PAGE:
Book burnings are still happening in more places and more frequently than you might imagine.
Book burning is a practice that hasn’t disappeared with time. Everything from the Bible to Fifty Shades of Grey has been publicly torched since the turn of the millenium — and many book burnings have taken place right here in the United States, where it remains perfectly legal. Hearing that E. L. James’s S&M subway favorite was drenched with lighter fluid might not seem as disturbing as the Pentagon burning 10,000 copies of a memoir (both incidents detailed further below), but book burning — no matter the circumstance — carries with it the weight of history, bringing to mind horrifying implications. To ensure that they aren’t forgotten as soon as the ashes scatter, we’ve collected 10 book burnings that have happened around the world since the year 2000. Lest we forget:
1. February, 2014: The Hindus by Wendy Doniger
In 2011, a Hindu nationalist group in India began protesting the publication of University of Chicago Professor of Religion Doniger’s history book (shortlisted for the National Book Critics Circle’s non-fiction award in 2009)because they felt it belittled their religion. Last month, after years of arguments though before a court verdict, publisher Penguin India agreed to destroy every copy of the book in the country. Despite the protests of dozens of writers, the publisher said in a statement, “… a publishing company has the same obligation as any other organization to respect the laws of the land in which it operates, however intolerant and restrictive those laws may be,” referring to an Indian penal code that forbids insulting a group’s religious beliefs.
Since the decision, The Hindus has experienced an increase in sales in areas without a ban on the book. Though the response to Penguin Books India’s decision has largely been negative, not everyone is on team Doniger: Novelist Vamsee Juluri recently criticized her book, which he compared to “A book called The Poor, written by a millionaire who reads a few books on poverty (written mostly by other rich people).” The controversy delves into issues of censorship both before and after publication.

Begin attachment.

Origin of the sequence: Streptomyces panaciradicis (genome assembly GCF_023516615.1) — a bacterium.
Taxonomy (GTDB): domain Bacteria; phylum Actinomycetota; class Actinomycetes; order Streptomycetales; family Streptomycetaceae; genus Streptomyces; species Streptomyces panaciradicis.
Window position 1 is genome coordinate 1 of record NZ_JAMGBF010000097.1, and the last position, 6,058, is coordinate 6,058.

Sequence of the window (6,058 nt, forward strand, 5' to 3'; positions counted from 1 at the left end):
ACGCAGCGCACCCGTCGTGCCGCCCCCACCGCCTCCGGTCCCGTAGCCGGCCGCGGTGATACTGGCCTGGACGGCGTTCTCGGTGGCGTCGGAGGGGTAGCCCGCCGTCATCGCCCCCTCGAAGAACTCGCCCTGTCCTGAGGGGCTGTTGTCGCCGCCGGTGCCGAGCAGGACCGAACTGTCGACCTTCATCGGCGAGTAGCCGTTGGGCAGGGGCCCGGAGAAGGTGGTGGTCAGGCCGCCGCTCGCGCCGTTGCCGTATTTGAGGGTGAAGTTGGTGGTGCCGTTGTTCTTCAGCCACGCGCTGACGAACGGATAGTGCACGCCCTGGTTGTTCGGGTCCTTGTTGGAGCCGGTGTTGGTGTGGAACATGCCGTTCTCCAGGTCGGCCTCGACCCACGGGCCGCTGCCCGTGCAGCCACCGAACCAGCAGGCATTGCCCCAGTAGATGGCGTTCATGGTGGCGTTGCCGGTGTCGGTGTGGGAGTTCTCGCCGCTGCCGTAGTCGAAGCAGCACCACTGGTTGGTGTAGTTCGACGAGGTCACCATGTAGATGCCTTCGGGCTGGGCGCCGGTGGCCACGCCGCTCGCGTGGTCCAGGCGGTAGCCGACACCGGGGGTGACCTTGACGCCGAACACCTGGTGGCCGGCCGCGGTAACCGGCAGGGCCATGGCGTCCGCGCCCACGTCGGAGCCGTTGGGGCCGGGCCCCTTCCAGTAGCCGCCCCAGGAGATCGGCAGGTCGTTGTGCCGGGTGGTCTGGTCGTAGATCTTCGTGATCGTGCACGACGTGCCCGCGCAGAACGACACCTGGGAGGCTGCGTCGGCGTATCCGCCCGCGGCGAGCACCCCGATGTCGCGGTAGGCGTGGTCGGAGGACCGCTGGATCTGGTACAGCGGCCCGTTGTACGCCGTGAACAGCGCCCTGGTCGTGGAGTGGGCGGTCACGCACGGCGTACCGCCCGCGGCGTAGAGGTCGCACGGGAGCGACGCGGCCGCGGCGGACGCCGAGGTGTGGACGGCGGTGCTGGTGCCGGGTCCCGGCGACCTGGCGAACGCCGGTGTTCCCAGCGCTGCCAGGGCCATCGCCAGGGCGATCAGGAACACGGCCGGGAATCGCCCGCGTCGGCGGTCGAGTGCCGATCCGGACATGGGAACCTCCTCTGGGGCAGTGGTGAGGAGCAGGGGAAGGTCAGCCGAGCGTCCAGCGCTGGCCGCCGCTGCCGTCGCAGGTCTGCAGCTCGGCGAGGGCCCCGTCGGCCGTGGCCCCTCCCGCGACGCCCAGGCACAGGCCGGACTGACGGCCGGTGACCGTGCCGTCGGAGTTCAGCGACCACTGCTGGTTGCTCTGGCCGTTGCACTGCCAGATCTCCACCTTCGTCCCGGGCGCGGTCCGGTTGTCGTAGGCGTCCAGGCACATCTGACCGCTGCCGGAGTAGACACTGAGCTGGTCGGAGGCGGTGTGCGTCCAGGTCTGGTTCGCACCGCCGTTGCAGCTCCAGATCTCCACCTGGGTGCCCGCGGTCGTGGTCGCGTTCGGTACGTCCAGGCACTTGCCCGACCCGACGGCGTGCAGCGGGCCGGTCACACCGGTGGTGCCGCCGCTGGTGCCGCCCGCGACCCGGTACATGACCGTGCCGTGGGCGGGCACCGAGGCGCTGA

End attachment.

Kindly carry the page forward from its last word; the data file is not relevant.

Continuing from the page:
2. November, 2013: Works by Jewish and “Transgressive” Authors
As recently as fall of last year, the neo-Nazi group Magyar Nemzeti Arcvonal(Hungarian National Frontline) was orchestrating book burnings on the anniversary of Kristallnacht. The targeted literature, posted on their website (21st century book burning at its best), ranged from the obvious — “Zionist prints” — to the ironic — “chauvinistic and hate-mongering pieces.” The group wore camouflage as they tossed books, such as those by Jewish poet Miklos Radnoti, who was murdered on a death march in Hungary during the Holocaust, into the flames. Of course neo-Nazi book burnings are nothing new, but the recentness of this incident and Magyar Nemzeti Arcvonal use of technology to take their destruction to the next level is alarming.
3. July, 2012: Fifty Shades of Grey by E. L. James
Over the summer of 2012, two Cleveland DJs organized a Fifty Shades of Grey burning, which they said was prompted by calls to their station complaining about the novel. Participants brought their own copies of James’s work to destroy, and one woman even contributed her Nook to the cause. The local fire department was called in to ensure the safety of the book burners, who destroyed about 20 to 25 copies of the paperback. Participants cited everything from the book’s treatment of women to it being, well, just plain annoying as reasons to consign it to the flames. Literati likely aren’t weeping over the loss, but the idea of firefighters moderating the safety of a book burning hits a little too close to Fahrenheit 451 for comfort.